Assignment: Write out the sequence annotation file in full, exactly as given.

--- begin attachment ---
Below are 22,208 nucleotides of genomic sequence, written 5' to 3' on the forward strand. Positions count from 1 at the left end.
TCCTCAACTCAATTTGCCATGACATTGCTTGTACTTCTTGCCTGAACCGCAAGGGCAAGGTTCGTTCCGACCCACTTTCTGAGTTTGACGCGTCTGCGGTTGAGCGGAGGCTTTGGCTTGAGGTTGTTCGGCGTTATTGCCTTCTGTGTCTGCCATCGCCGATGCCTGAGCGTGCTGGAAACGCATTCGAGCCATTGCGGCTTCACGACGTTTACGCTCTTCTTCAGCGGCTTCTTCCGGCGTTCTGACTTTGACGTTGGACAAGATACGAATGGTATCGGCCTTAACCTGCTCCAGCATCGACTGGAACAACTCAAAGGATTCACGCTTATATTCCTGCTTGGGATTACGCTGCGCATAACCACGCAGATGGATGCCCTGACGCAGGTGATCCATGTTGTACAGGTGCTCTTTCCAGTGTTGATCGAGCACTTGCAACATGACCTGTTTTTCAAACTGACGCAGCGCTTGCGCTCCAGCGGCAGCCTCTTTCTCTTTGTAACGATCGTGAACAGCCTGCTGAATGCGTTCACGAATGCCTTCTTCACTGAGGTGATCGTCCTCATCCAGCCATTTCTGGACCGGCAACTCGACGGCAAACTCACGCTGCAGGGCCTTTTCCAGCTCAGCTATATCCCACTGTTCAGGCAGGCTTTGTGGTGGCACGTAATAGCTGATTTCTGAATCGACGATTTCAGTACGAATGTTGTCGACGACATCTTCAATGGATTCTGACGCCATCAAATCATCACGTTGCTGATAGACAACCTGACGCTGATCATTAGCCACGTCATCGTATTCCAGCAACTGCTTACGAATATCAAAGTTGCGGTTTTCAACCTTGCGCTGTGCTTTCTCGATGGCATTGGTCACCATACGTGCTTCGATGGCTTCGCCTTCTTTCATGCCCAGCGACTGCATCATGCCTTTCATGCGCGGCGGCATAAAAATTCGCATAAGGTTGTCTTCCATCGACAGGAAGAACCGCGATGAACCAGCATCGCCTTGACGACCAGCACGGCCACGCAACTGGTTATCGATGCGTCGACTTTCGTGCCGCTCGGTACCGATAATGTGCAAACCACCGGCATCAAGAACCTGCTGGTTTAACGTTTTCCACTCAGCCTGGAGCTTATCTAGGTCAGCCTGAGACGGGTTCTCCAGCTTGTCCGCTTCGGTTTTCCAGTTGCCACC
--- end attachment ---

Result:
Below are 22,208 nucleotides of genomic sequence, written 5' to 3' on the forward strand. Positions count from 1 at the left end.
TCCTCAACTCAATTTGCCATGACATTGCTTGTACTTCTTGCCTGAACCGCAAGGGCAAGGTTCGTTCCGACCCACTTTCTGAGTTTGACGCGTCTGCGGTTGAGCGGAGGCTTTGGCTTGAGGTTGTTCGGCGTTATTGCCTTCTGTGTCTGCCATCGCCGATGCCTGAGCGTGCTGGAAACGCATTCGAGCCATTGCGGCTTCACGACGTTTACGCTCTTCTTCAGCGGCTTCTTCCGGCGTTCTGACTTTGACGTTGGACAAGATACGAATGGTATCGGCCTTAACCTGCTCCAGCATCGACTGGAACAACTCAAAGGATTCACGCTTATATTCCTGCTTGGGATTACGCTGCGCATAACCACGCAGATGGATGCCCTGACGCAGGTGATCCATGTTGTACAGGTGCTCTTTCCAGTGTTGATCGAGCACTTGCAACATGACCTGTTTTTCAAACTGACGCAGCGCTTGCGCTCCAGCGGCAGCCTCTTTCTCTTTGTAACGATCGTGAACAGCCTGCTGAATGCGTTCACGAATGCCTTCTTCACTGAGGTGATCGTCCTCATCCAGCCATTTCTGGACCGGCAACTCGACGGCAAACTCACGCTGCAGGGCCTTTTCCAGCTCAGCTATATCCCACTGTTCAGGCAGGCTTTGTGGTGGCACGTAATAGCTGATTTCTGAATCGACGATTTCAGTACGAATGTTGTCGACGACATCTTCAATGGATTCTGACGCCATCAAATCATCACGTTGCTGATAGACAACCTGACGCTGATCATTAGCCACGTCATCGTATTCCAGCAACTGCTTACGAATATCAAAGTTGCGGTTTTCAACCTTGCGCTGTGCTTTCTCGATGGCATTGGTCACCATACGTGCTTCGATGGCTTCGCCTTCTTTCATGCCCAGCGACTGCATCATGCCTTTCATGCGCGGCGGCATAAAAATTCGCATAAGGTTGTCTTCCATCGACAGGAAGAACCGCGATGAACCAGCATCGCCTTGACGACCAGCACGGCCACGCAACTGGTTATCGATGCGTCGACTTTCGTGCCGCTCGGTACCGATAATGTGCAAACCACCGGCATCAAGAACCTGCTGGTTTAACGTTTTCCACTCAGCCTGGAGCTTATCTAGGTCAGCCTGAGACGGGTTCTCCAGCTTGTCCGCTTCGGTTTTCCAGTTGCCACC